This argument is best articulated in Robert Bireley’s The Refashioning of Catholicism. As Bireley points out, the term “Counter-Reformation” emerged into common discussion of 16th century religion in the 19th century, when a German Protestant historian named Leopold von Ranke wrote History of the Popes. Ranke presented in this book what has become the common trope of late-medieval Catholicism: the Church slowly degrading into decadence, political corruption, and loss of the Gospel, until German Protestants fixed this problem. He proceeded to argue that the Counter-Reformation was a reaction to the Reformation and was a movement based on the Inquisition, banning of books, and political action. There is truth to Ranke’s assessment; late-medieval Catholicism suffered greatly under the corruption of the Medicis, the political plays of the Avignon papacy, and the errant monk trying to sell indulgences. But this assessment neglects the mystics who produced great literature, the rise in lay literacy and new lay devotional practices, and the active work of reformers such as Saint Catherine of Siena. Ranke’s interpretation, however, was an interpretation of a German Protestant event for German Protestants. Just as an interpretation of Luther can and has been skewed by Catholic historians writing for Catholic audience, so did Ranke present a one-sided interpretation, but this interpretation became dominant over the next couple centuries.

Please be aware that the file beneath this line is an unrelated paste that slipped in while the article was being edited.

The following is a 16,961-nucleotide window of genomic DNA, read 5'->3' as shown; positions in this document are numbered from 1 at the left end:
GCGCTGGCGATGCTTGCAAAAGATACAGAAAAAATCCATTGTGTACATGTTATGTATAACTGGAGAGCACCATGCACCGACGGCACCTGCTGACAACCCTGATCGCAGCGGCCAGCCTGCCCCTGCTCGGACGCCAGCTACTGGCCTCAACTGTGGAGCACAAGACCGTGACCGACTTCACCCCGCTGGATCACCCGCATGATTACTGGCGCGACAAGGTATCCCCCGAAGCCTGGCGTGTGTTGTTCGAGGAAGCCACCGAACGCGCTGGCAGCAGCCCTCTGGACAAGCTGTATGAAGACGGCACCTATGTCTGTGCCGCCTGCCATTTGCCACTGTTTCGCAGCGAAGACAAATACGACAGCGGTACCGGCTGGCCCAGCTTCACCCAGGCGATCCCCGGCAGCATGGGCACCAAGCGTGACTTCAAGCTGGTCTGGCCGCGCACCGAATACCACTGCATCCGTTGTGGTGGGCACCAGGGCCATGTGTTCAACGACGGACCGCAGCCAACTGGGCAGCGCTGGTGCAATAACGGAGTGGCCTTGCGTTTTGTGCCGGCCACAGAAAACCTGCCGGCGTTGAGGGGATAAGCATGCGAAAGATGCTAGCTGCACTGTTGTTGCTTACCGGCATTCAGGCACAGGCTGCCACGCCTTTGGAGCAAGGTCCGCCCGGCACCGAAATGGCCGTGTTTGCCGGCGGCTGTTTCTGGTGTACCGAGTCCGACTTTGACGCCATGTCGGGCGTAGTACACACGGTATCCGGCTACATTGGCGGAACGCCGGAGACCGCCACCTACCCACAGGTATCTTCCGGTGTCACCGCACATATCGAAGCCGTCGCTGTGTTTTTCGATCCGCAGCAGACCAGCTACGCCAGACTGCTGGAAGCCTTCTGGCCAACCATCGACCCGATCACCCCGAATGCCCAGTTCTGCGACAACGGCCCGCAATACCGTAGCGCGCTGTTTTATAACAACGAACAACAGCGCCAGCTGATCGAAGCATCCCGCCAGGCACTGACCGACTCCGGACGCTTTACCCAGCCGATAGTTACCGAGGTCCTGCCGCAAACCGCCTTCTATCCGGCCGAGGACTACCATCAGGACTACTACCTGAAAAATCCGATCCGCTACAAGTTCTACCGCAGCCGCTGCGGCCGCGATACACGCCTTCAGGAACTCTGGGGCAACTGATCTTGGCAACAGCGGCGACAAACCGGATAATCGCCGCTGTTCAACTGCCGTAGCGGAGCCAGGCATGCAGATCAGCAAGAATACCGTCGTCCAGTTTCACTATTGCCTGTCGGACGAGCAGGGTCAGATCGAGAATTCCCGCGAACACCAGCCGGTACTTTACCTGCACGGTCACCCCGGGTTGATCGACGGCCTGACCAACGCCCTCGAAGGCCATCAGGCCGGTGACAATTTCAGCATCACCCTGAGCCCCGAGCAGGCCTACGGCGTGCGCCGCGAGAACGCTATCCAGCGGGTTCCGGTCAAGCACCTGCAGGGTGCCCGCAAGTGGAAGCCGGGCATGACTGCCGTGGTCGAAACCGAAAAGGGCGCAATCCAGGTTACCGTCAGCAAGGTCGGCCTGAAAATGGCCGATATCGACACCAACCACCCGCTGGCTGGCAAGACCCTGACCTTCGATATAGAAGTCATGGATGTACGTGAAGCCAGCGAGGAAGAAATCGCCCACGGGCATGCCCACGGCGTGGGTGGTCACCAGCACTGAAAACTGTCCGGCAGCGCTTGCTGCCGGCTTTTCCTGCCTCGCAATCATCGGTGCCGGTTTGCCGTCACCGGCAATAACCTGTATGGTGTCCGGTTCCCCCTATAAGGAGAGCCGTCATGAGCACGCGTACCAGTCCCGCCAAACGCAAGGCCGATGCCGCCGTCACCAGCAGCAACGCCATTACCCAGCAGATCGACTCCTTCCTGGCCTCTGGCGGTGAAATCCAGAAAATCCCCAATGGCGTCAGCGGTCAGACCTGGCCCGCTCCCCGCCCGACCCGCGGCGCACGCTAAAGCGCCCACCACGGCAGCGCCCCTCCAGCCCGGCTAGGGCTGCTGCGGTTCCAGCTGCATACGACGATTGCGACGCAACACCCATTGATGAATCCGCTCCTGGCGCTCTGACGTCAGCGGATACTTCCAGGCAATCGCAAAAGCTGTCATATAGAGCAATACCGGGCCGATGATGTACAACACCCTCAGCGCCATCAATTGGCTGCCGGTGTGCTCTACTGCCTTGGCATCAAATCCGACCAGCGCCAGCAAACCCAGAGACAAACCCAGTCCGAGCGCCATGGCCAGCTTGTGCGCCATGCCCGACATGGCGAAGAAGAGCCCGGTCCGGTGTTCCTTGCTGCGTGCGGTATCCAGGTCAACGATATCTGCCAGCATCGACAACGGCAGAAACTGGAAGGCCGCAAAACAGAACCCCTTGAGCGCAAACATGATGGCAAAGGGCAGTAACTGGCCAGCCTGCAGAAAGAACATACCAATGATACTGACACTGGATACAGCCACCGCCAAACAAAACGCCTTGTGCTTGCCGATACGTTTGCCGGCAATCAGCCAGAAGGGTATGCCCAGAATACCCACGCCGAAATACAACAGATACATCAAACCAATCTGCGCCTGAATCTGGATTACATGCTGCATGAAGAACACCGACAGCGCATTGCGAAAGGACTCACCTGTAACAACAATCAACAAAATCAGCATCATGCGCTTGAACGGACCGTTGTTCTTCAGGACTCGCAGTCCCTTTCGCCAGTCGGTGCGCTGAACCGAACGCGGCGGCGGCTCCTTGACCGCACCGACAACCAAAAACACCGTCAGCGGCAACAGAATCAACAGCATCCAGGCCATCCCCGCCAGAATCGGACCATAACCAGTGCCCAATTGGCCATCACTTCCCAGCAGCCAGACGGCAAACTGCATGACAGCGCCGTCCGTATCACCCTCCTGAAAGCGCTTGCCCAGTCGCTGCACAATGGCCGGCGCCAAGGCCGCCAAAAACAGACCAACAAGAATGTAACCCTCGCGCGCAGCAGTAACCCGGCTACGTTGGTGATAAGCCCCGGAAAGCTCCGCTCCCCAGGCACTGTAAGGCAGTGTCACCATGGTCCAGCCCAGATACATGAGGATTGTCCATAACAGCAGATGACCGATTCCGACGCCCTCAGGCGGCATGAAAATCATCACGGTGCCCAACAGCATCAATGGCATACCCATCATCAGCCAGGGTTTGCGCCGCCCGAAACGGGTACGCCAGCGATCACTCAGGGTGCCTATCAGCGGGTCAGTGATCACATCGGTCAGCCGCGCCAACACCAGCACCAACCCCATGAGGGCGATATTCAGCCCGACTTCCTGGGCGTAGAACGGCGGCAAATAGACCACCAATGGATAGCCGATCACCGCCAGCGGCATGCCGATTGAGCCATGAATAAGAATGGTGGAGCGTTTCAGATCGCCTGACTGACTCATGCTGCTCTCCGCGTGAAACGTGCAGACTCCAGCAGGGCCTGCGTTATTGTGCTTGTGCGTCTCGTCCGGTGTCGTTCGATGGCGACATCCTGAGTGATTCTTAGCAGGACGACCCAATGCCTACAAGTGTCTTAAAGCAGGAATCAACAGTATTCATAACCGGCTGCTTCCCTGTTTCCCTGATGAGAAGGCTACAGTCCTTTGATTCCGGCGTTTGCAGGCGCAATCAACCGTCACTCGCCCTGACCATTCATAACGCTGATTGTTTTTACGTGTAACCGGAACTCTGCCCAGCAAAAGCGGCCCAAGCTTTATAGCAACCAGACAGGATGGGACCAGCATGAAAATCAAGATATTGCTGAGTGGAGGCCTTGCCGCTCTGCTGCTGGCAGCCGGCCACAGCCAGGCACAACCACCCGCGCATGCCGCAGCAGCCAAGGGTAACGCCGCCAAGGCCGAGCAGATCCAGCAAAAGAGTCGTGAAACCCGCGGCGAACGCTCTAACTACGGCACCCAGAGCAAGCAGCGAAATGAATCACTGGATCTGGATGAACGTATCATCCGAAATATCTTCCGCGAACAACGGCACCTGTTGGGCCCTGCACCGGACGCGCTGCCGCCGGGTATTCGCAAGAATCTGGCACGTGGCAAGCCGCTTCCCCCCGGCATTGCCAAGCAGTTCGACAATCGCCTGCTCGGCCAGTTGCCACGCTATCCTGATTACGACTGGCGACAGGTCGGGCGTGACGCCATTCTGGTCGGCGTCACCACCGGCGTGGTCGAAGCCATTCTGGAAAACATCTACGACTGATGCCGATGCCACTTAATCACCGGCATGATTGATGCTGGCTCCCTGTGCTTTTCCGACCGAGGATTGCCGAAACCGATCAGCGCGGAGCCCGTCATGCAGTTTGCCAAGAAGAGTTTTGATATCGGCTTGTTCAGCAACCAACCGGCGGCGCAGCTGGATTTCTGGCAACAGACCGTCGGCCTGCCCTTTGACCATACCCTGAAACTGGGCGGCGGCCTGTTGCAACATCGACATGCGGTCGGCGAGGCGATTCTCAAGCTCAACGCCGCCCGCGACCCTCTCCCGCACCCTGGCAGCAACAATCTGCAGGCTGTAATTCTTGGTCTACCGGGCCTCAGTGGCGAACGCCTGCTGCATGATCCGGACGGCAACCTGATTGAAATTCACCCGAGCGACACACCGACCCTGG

Indeed, another one-sided interpretation emerged, this time argued by another German Protestant historian (as all great historians of the 19th century were German Protestants). Wilheml Maurenbecher proposed an antithesis to Ranke in 1880, with his History of the Catholic Reformation. Maurenbecher argued that reform efforts predating 1517 indicate that the Catholic Church would have been reformed by inside efforts without the division of Western Chrisendom.